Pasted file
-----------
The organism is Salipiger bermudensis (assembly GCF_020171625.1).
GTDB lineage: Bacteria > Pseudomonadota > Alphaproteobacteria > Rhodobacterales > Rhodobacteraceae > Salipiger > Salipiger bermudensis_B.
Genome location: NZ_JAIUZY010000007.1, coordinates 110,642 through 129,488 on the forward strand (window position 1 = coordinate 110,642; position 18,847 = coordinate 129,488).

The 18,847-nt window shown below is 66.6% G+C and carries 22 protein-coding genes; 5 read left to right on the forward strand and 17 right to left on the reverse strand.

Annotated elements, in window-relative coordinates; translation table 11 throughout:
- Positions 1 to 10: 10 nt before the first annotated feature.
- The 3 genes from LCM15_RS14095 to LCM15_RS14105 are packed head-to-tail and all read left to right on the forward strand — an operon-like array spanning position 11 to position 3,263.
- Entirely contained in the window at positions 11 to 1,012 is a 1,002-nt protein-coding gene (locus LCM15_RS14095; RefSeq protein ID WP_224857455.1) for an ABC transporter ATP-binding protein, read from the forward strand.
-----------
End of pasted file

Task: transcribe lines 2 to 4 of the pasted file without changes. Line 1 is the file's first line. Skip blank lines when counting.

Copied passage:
GTDB lineage: Bacteria > Pseudomonadota > Alphaproteobacteria > Rhodobacterales > Rhodobacteraceae > Salipiger > Salipiger bermudensis_B.
Genome location: NZ_JAIUZY010000007.1, coordinates 110,642 through 129,488 on the forward strand (window position 1 = coordinate 110,642; position 18,847 = coordinate 129,488).

The 18,847-nt window shown below is 66.6% G+C and carries 22 protein-coding genes; 5 read left to right on the forward strand and 17 right to left on the reverse strand.